The term “consumer” used in the Consumer Protection Act, 1986, gives two definitions, one of which is defined under section 2(d):-
(d) “consumer” means any person who—
ii) hires or avails of any services for a consideration which has been paid or promised or partly paid and partly promised, or under any system of deferred payment and includes any beneficiary of such services other than the person who ‘hires or avails of the services for consideration paid or promised, or partly paid and partly promised, or under any system of deferred payment, when such services are availed of with the approval of the first-mentioned person but does not include a person who avails of such services for any commercial purposes;
The act provides for the establishment of the State Consumer Disputes Redressal Commission by the State Government, and this Commission can hear complaints if the value of goods or services, as well as any compensation sought, exceeds Rs. 5 lakhs but not more than Rs. 20 lakhs; the State Commission can also hear appeals against the rulings of any District Forum within the state. One of the many cases that the commission has dealt with, is the case of Station Manager, Indian Airlines v. Dr. Jiteswar Ahir.
Facts of the Case:-
The complainant, Dr. Jiteswar, boarded a flight of the Indian Airlines and was informed by an employee of the aircraft (opposing party), that his luggage was unidentifiable on the ground, and was asked to exit the aircraft to locate it. This happened after he had boarded the plane and taken his respective seat, along with his colleagues who were with him on the plane. After being informed about his stranded luggage, he claimed that he moved towards the back door and discovered a step ladder attached to the aircraft door, so he stepped out on it. However, before he could fully extend his body on the staircase, the ladder was abruptly removed, causing him to fall to the ground and sustain severe injuries. He was given immediate medical assistance and then sent to the hospital, where he was treated by medical professionals and he was reported to have traumatic Hemarthrosis in the left knee, as well as traumatic chest discomfort and abrasion in the left elbow, as a result of the aforementioned collision. The plaintiff sought Rs. 10.00 lakhs in compensation under several headings, citing carelessness and inadequacy in the service of opposing parties.
Now the opposing parties claimed that one of the air hostesses screamed at him, to stop him from exiting, just when he was about to disembark from the aircraft because the step ladder was being detached while he was about to step out of the plane. They pleaded Rule 30 of the Carriage by Air Act, 1972 saying that the complainant failed to make a complaint within the reasonable period specified in the express provision and as per the act, they willed to pay an amount of Rs. 40,000/- as compensation.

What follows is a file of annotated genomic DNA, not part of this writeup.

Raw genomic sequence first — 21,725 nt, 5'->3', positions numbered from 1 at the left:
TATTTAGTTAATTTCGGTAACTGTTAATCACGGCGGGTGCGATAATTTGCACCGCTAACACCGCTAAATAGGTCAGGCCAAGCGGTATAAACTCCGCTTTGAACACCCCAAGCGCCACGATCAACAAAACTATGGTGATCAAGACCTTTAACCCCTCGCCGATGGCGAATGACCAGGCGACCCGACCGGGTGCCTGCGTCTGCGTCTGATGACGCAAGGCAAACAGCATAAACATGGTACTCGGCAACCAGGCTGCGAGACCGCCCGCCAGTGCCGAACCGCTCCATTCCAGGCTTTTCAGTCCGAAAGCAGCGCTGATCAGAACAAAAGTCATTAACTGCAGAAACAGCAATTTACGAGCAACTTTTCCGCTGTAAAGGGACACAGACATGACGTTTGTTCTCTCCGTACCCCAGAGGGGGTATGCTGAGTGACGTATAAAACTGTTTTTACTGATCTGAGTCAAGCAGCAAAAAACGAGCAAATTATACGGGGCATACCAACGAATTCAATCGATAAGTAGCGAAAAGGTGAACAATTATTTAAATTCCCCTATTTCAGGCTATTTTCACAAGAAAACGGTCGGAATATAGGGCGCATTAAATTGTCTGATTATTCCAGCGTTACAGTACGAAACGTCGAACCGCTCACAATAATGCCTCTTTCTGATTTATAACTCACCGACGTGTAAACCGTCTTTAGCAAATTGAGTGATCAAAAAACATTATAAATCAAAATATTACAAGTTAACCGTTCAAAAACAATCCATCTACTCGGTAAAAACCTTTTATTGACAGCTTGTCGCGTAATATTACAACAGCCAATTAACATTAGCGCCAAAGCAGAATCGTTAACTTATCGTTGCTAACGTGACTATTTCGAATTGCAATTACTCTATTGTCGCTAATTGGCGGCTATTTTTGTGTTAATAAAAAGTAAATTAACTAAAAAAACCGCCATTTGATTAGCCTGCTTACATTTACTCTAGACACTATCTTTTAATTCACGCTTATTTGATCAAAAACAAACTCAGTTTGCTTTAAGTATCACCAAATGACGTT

When this issue was taken to the State Commission, they reasoned out that there was pure negligence on behalf of the Opposing party, which resulted in the complainant falling to the ground. The Consumer Protection Act, 1986, under section 2 says that:-
(g) “deficiency” means any fault, imperfection, shortcoming or inadequacy in the quality, nature and manner of performance which is required to be maintained by or under any law for the time being in force or has been undertaken to be performed by a person in pursuance of a contract or otherwise in relation to any service;
Referring to this definition, the State Commission further stated that there was a “dangerous deficiency” in the services provided by the airline, the opposition. After examining the medical reports of the complainant it was found that even after a year, he had experienced difficulties in stooping, squatting, and extreme discomfort in standing for lengthy periods. After further assessment of the injuries sustained by the complainant, Dr. Mishra, his doctor, believed that he had developed quadriceps atrophy and a torn meniscus, resulting in lifelong disability as a result of damage to his left knee. Also responding to the time period claim, it was ruled that the cause of action existed only after the complainant was examined by the opposing parties’ Medical Board and that the complaint was submitted within three years of the date of the accident, therefore the general time constraint for complaints doesn’t apply to this case.
On the 30th of November, 1990, Dr. Mishra examined the complainant. In terms of percentage, the damage results in a 10% impairment. The liability cannot exceed Rs. 5 lakhs under the regulations relied on by the appellant if it is proven that the accident caused to the complainant resulted in a permanent disablement incapacitating him from engaging in or being engaged with his regular responsibilities, business, or occupation. Because this case involves a 10-percentage-point impairment and lifelong handicap, the compensation cannot exceed Rs. 5.00 lakhs. The State Commission evaluated it at Rs. 4.00 lakhs. In addition to his mental anguish, inability to move and work freely without physical impediment, and other factors, the Commission ordered that the complainant be awarded a sum of Rs. 1.00 lakh. The order of the State Commission was reiterated and upheld by the National Commission as well.
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